Originally published for Progressive Media and published through the Tribune News Service.
Wearing anything in Santa red will land you in solitary confinement -- it's a gang color, and a serious violation of prison rules.
To give or receive gifts amongst inmates risks disciplinary action -- anything in a cell not sanctioned by the prison is considered to be "contraband."
Yelling "Ho, Ho, Ho...!" can incite violence.
Despite these restrictions, and many more, us prisoners are already celebrating this holiday season. In some ways, Christmas behind bars has the familiar feel of any other celebration of Christmas' past -- something many of us look forward to. But in other ways, this is the time of the year when we wish we didn't have to feel at all, as the season can be the hardest of "hard time" to serve.
The approach of the holiday season is always marked by the same signs, some as conventional as on the free side of the wall, some that never get any easier.
The newspaper is thick with the "best gifts" to buy, punctuated by TV commercials showing just how happy they'll make the ones you buy them for -- now feeling more like mockeries of what some of us will never experience.
The holiday music invades the radio and the off-tune humming of those around us, sometimes feeling as though we are trapped in a haunting, much too cheery and inescapable, music box.
Even holiday decorations start to crop up like color out of a black-and-white film. Tiny fake Christmas trees find a home on the desks of staff, a big fake one adorning the central area of our prison, complete with what seem like symbolically empty wrapped gifts. It's still uncertain whether it's there as an attempt to bring in some holiday spirit or to remind of us of how badly we screwed up and what we're missing because of it.
What makes the season most difficult is that most of us haven't lost the meaning of Christmas, despite the loss of our freedom. In fact, for many of us, its significance is more glaring than ever. We try not to show it, but you can see it on our faces.
During mail call it's most apparent, when you see a hope that one of the colorful greeting-card-sized envelopes in the pile is for us, bringing a much-needed connection with those we haven't heard from in a while. It's often followed by a crushed look when we realize that connection won't be arriving today.
This is the time of year when we miss family the most, even though we'll never say it to one another. But it's evident by the sharing of nostalgic stories of the good times we've had, the gifts we gave and received, and the look that warms over us, if only for a second, before we put our hard facades back on.
If absence of something in the free world makes the heart grow fonder, absence of family through imprisonment forced by the mistakes we've made, especially at this time of year, tenderizes the heart to putty. It threatens to consume. And that's the self-pity side of the equation. It gets far worse when you begin to think about what our incarceration is doing to those we've left behind by our behavior.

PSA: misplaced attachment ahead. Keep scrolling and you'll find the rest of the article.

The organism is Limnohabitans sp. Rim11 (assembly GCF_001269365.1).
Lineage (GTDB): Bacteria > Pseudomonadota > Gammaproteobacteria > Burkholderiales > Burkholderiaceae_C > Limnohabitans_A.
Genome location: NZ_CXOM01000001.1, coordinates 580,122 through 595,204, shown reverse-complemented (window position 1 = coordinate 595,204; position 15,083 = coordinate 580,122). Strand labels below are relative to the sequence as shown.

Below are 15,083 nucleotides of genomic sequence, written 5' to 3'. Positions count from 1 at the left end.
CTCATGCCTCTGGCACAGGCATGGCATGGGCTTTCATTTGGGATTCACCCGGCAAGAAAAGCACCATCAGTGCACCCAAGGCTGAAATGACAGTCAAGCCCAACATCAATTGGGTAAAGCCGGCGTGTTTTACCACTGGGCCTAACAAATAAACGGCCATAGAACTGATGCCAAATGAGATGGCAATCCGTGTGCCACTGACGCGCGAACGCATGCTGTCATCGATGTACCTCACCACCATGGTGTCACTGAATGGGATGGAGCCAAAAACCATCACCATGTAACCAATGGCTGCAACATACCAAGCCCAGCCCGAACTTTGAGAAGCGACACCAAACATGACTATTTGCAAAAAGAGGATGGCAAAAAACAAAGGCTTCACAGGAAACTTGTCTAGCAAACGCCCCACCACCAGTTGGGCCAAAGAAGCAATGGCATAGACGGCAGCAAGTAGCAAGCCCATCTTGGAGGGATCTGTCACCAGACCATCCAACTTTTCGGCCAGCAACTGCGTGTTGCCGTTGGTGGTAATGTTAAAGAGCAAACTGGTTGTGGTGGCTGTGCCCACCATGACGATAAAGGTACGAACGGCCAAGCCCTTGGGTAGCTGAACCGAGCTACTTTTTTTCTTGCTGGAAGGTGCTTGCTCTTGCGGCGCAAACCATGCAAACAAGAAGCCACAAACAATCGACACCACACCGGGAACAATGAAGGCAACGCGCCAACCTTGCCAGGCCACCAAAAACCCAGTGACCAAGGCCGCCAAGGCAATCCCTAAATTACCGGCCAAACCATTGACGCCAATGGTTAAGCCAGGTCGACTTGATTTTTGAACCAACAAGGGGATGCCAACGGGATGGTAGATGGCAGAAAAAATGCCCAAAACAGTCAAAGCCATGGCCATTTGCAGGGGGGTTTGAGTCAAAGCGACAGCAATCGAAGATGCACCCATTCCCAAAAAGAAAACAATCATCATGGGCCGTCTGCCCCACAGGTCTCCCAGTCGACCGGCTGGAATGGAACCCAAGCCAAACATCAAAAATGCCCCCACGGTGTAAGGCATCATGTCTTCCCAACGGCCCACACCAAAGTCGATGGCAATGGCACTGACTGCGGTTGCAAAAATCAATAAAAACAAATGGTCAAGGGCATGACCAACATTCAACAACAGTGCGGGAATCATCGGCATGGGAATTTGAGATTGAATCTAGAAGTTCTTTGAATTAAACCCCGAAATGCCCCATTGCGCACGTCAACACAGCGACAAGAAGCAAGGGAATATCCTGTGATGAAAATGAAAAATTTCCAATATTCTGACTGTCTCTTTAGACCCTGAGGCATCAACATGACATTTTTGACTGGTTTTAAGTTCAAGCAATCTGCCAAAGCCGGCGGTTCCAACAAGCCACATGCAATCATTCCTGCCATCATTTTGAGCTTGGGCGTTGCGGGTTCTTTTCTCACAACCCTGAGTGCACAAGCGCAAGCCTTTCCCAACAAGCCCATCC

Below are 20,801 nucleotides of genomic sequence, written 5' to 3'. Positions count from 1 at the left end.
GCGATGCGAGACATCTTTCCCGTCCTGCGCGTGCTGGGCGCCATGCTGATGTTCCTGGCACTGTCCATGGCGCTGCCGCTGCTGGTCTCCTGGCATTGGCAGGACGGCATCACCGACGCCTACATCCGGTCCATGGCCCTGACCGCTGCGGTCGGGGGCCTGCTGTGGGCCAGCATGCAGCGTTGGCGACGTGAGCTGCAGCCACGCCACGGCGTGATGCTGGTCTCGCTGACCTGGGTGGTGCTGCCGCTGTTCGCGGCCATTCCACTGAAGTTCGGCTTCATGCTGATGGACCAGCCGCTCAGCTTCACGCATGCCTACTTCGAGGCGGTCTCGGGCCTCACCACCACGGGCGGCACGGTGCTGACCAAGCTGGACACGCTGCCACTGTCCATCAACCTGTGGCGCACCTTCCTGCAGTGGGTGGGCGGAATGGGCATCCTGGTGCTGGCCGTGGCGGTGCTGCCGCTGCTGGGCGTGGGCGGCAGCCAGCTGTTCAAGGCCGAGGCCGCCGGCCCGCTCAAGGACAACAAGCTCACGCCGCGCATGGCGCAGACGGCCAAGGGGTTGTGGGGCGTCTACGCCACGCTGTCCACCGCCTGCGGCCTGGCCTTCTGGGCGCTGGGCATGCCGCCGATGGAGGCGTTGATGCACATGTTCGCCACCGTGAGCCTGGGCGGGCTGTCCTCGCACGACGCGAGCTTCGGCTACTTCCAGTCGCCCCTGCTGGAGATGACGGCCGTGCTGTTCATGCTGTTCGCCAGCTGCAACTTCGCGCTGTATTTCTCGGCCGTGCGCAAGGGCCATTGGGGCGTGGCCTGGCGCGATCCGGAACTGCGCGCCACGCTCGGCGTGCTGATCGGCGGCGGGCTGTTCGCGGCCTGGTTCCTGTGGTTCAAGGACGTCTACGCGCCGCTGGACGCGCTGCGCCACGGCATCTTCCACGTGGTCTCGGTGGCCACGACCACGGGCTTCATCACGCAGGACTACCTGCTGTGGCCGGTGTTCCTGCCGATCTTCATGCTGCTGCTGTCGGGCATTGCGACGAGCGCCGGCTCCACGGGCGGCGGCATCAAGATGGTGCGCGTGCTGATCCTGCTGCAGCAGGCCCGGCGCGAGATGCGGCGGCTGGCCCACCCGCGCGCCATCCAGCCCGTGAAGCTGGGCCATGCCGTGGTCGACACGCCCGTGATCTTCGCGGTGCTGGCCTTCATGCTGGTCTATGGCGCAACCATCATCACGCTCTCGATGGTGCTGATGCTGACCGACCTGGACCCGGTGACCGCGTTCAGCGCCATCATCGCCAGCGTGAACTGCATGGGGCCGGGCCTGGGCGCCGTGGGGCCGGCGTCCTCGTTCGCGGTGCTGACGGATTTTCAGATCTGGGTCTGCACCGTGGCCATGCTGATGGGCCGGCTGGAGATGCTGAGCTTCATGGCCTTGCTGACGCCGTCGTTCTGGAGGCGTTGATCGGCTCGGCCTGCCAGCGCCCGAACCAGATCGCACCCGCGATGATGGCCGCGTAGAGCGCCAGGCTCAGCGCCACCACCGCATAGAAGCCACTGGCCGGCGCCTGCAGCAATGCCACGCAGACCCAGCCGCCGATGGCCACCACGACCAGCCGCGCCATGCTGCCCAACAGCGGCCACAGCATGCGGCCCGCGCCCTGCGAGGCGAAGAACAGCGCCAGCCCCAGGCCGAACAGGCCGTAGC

It's not all bad. We don't have to deal with the in-laws. Plus, the difficulties of the season are somewhat assuaged, or at least distracted from, by the prison system's attempts to bring Christmas to our side of the wall.
Food is the favorite method used to interrupt the heart. Some of us can receive care packages of food and useful items from our loved ones. For others, the prison expands canteen selections -- including items like white chocolate candy cane bars, winter mint cookies, and marshmallows. Additionally, many prisons will serve at least one special meal for the holidays -- honey-glazed ham this year here -- giving us at least the essence of home.
We may get one free phone call to our family. A local church choir may brave our place long enough to joyfully sing carols. Many of us will even secretly watch 'A Christmas Carol' or 'Home Alone' as our annual attempt to stay connected with our past.
Just like in the real world, it's a time when we look forward to sharing as much as receiving. We will send card and gift creations out to those we miss. We will even share gifts of canteen items and creations with one another inside, despite the rule violation.
We won't wear red or green, but we'll find ways to celebrate in our own way, if for no other reason than to not quite feel so alone and segregated from the rest of the world this time of year.
The holiday spirit behind bars is alive and, well, often painful. But for some of us perhaps it's good to have our holiday cheer mixed with a healthy dose of why we are here, away from our loved ones. This is the season of a remembrance. For many of us it's just the thing we need to spark the beginning of our path to rehabilitation and a future where we can show those we care about that we truly understand the meaning of Christmas and that its message is something that we won't soon forget again.